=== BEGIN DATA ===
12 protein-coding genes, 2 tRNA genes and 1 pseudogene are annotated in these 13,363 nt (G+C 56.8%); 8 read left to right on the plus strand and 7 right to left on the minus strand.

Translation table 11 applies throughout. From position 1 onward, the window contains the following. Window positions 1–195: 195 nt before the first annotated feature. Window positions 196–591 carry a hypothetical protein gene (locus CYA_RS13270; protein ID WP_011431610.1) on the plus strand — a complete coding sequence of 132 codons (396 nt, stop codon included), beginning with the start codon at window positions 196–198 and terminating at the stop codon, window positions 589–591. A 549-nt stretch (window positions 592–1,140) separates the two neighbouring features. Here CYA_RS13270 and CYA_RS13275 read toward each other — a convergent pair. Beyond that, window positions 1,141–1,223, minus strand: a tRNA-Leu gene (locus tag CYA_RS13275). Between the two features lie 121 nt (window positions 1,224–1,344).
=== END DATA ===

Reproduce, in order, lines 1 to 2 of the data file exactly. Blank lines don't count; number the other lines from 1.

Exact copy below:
12 protein-coding genes, 2 tRNA genes and 1 pseudogene are annotated in these 13,363 nt (G+C 56.8%); 8 read left to right on the plus strand and 7 right to left on the minus strand.

Translation table 11 applies throughout. From position 1 onward, the window contains the following. Window positions 1–195: 195 nt before the first annotated feature. Window positions 196–591 carry a hypothetical protein gene (locus CYA_RS13270; protein ID WP_011431610.1) on the plus strand — a complete coding sequence of 132 codons (396 nt, stop codon included), beginning with the start codon at window positions 196–198 and terminating at the stop codon, window positions 589–591. A 549-nt stretch (window positions 592–1,140) separates the two neighbouring features. Here CYA_RS13270 and CYA_RS13275 read toward each other — a convergent pair. Beyond that, window positions 1,141–1,223, minus strand: a tRNA-Leu gene (locus tag CYA_RS13275). Between the two features lie 121 nt (window positions 1,224–1,344).